LEWISTON – Somewhere among the hundreds of names etched into the Quebec Major Junior Hockey League’s President’s Cup, Paul Manson’s name should appear.

Luc Robitaille, Pat Burns, Benoit Brunet, Wayne Gretzky – and Paul Manson.

But it isn’t there.

In 1985, Manson played for the Hull Olympiques (now the Gatineau Olympiques). Back home in Halifax, the 17-year-old’s girlfriend, JoAnne, was pregnant, and Manson wasn’t doing well academically.

He left the team.

Hull won the President’s Cup that season. Manson watched it on television.

His son, Triston, was born later that summer.

Nearly 21 years later, Triston has finished what his father started. A 20-year-old forward with the Lewiston Maineiacs, Triston’s name will appear on the President’s Cup, just a few shiny, metallic plaques away from where his father’s would have been.

“My whole life, all I’ve wanted to do was to go to the Memorial Cup, even more than the NHL,” Triston said. “More for him than anything. It’s been a big deal for my whole family.”

Growing up, Paul never kept his near-miss a secret. In fact, he used his experience to push his three boys – Triston, Anton and Tanner – to make better academic decisions, at times at the expense of playing hockey.

“We always pushed them, all three boys about balancing school and hockey,” Paul said. “That was one of the main rules we had in our house. With them playing hockey, we wanted effort in school. You don’t have to be a straight-A student, but if you’re not putting out the effort, you’re going to miss some hockey. It happened to all three of them, actually. Some other parents thought we were mean that we didn’t let them play, but took them to the game and let them watch. It’s a rule we had.”

Growing up, Triston found an old newspaper clipping that showed his father with Robitaille, now a hall-of-famer.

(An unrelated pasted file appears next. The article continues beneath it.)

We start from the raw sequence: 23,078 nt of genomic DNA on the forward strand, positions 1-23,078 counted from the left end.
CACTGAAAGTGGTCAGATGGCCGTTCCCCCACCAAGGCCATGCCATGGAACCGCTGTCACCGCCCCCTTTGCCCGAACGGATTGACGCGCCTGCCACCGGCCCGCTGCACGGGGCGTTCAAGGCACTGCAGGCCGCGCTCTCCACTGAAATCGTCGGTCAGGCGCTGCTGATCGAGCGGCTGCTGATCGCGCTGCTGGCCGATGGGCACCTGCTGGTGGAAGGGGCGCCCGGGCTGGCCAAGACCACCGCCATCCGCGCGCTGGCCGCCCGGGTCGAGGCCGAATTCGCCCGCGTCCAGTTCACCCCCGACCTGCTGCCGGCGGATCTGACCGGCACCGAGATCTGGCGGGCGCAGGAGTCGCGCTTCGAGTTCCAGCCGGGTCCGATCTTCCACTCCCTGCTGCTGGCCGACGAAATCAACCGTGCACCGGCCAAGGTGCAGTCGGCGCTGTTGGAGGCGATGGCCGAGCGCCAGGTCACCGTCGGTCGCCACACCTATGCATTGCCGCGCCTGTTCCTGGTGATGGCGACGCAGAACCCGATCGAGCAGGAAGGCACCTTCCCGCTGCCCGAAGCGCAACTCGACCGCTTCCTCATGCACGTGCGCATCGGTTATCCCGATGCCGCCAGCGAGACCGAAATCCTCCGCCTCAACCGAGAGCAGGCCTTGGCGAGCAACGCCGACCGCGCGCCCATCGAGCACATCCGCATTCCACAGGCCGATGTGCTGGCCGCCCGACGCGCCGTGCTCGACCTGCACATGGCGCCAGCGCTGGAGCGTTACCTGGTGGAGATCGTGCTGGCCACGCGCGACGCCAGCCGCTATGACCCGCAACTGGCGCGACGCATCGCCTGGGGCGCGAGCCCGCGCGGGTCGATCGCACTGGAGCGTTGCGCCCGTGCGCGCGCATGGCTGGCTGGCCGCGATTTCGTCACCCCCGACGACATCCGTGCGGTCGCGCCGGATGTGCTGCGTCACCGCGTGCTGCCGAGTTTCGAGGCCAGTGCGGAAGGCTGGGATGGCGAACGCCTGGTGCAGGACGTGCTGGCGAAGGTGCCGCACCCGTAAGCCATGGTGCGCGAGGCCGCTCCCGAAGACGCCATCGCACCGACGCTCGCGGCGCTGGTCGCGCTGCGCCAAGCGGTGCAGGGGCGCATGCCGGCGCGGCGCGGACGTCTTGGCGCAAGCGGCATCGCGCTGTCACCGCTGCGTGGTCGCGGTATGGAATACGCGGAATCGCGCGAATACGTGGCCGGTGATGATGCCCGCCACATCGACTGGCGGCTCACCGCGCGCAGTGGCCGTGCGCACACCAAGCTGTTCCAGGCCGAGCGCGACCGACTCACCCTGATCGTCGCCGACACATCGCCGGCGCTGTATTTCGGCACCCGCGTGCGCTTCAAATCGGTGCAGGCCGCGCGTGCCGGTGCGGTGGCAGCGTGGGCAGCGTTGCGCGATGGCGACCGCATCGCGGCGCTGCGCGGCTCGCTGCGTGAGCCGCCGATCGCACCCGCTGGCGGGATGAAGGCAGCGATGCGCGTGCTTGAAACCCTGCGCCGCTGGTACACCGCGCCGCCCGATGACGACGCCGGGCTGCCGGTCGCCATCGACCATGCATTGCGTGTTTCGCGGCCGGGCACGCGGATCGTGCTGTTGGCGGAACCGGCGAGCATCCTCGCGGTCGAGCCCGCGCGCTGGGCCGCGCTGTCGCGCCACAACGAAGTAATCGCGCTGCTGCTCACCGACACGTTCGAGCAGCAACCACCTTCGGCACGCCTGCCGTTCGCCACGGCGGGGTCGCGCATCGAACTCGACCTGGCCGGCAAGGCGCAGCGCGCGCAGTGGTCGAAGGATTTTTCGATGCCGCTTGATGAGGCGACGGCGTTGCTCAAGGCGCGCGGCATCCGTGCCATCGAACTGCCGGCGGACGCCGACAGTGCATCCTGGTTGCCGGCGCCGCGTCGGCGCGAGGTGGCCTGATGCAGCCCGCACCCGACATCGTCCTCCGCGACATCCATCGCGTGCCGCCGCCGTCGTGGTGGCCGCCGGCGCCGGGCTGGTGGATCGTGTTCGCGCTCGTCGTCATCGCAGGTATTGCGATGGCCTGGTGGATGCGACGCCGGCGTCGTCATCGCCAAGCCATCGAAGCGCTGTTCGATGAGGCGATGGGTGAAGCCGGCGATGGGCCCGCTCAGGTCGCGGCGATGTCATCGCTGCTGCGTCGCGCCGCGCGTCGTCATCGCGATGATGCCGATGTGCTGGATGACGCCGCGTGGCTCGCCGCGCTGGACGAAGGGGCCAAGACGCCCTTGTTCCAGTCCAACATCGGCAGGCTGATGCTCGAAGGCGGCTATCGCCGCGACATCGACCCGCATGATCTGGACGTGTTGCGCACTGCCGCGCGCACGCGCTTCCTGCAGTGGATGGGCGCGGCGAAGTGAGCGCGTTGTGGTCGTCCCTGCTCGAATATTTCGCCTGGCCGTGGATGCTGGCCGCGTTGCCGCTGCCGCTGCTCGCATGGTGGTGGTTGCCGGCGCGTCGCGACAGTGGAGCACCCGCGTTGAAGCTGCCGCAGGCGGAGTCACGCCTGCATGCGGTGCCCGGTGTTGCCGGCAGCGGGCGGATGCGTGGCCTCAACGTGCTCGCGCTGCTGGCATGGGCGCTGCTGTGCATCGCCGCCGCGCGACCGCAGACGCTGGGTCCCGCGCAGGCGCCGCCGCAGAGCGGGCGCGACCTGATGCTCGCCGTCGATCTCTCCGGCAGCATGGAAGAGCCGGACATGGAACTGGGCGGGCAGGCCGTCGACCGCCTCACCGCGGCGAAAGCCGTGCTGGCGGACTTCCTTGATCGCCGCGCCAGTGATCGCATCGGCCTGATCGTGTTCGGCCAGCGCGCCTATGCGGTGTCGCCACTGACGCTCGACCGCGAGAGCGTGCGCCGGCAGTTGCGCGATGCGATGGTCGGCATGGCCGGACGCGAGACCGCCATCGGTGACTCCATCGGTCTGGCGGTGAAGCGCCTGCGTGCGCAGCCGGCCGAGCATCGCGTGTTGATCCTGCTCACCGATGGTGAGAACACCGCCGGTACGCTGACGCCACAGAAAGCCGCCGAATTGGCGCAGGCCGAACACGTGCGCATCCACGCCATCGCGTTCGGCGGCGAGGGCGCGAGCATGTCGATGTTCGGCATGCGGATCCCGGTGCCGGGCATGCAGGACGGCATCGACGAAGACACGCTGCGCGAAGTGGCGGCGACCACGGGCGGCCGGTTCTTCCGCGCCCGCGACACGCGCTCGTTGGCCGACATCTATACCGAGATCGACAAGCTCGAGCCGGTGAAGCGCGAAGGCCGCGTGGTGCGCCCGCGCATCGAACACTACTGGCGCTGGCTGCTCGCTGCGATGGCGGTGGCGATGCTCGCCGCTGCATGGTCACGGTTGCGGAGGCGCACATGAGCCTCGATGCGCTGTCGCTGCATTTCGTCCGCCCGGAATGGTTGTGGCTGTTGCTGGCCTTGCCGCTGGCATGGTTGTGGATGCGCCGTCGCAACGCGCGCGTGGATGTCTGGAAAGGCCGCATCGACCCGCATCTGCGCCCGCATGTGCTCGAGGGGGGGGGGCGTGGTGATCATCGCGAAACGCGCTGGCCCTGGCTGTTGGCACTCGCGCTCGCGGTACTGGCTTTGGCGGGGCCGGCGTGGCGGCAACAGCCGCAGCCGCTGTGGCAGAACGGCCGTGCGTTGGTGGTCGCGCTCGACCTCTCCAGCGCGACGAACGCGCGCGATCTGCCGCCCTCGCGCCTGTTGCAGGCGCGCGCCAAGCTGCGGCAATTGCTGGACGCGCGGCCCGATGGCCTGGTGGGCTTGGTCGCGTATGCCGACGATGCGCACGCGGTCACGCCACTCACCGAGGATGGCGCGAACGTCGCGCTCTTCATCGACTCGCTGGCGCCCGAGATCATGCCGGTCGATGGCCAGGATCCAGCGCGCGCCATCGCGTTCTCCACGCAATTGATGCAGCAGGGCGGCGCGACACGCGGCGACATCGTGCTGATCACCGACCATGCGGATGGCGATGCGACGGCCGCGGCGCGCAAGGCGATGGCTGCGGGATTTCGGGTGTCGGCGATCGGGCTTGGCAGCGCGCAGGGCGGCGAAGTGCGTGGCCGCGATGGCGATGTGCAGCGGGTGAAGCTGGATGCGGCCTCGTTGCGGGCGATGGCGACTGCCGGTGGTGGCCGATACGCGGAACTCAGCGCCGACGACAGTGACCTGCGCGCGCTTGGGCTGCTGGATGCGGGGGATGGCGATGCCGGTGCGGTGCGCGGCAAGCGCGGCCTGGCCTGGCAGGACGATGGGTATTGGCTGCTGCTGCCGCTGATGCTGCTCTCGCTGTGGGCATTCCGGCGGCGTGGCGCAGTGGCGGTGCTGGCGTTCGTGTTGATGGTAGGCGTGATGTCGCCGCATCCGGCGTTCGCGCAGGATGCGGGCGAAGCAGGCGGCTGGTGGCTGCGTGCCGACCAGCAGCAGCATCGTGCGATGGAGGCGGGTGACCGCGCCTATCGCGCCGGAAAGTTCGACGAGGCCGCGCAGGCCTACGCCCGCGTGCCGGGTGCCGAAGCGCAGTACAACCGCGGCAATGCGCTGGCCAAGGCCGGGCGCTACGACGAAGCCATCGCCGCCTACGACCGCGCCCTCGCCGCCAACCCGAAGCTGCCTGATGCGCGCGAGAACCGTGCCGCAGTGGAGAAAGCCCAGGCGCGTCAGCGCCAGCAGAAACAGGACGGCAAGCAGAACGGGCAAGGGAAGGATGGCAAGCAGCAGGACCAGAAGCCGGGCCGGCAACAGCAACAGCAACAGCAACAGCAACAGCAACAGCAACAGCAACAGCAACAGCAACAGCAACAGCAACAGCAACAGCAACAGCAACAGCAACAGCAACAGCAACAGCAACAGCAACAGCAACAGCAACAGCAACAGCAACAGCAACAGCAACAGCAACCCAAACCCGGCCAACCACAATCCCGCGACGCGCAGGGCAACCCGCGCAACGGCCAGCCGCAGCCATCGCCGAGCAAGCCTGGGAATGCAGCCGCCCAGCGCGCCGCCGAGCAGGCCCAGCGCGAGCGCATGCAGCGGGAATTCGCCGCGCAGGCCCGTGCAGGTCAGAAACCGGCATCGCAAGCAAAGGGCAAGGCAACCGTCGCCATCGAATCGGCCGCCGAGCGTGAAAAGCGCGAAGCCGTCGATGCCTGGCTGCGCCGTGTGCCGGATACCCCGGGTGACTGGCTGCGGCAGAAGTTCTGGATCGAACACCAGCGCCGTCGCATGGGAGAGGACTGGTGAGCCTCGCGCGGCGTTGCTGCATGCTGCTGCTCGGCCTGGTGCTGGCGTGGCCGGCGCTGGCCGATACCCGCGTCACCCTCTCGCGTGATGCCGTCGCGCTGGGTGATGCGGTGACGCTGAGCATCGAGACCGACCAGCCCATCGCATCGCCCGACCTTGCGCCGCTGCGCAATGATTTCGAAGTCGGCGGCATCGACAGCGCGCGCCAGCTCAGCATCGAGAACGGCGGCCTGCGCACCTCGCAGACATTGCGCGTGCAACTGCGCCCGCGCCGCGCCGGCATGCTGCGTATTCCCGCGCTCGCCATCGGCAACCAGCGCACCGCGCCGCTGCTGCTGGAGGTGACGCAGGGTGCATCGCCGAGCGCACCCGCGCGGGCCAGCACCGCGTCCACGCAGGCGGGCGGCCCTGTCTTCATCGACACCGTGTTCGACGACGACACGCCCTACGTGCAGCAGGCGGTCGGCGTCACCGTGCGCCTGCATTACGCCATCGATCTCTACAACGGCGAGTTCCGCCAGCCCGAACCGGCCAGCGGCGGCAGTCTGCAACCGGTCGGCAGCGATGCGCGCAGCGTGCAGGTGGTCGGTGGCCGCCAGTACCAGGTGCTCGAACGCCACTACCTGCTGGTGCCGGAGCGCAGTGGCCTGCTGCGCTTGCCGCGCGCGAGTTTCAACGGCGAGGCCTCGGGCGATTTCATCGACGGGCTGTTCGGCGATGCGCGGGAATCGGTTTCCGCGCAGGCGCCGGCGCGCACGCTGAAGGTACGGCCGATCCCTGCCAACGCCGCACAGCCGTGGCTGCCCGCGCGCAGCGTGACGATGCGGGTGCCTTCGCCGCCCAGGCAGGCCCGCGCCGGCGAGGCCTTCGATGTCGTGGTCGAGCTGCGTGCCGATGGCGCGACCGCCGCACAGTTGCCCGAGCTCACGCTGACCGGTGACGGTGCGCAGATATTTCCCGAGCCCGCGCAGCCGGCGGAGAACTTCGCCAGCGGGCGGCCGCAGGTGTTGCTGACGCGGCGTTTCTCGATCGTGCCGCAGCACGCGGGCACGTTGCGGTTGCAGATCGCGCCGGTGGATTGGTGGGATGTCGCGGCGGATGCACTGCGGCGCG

But it was in French.

“It’s weird,” Triston said. “My parents had a newspaper clipping with my dad in it with Luc Robitaille and Pat Burns, and it was in French. Since then, I wanted to learn French so I knew what that said.”

When Triston was just 2 months old, Paul returned to the Olympiques. They fell short of the President’s Cup that season, and Paul’s career with them was done. He played some local AAA hockey in Halifax, but his priority was his family.

Paul has been with Triston as much as possible throughout the Maineiacs’ entire playoff run. Triston’s brother, Anton, played for Shawinigan. Lewiston faced Shawinigan in Round 1. The Maineiacs faced the Mansons’ hometown Halifax Mooseheads in Round 2. The family had a front row seat again.

Even in games against Rouyn-Noranda and Val-d’Or in the later rounds, the Mansons appeared at the Androscoggin Bank Colisee.

“He was so pumped the whole time,” Triston said. “He came down the first two games, and he kept saying, ‘I can’t believe this is happening.'”

“It was great, it was exciting,” Paul said. “We’re so happy for him. That’s one thing he’s always said he wanted to do was play in the Memorial Cup.”

Triston hopes to do his father one better.

“We want the Memorial Cup now,” Triston said with a smile. “Why not go all the way now that we’re there?”


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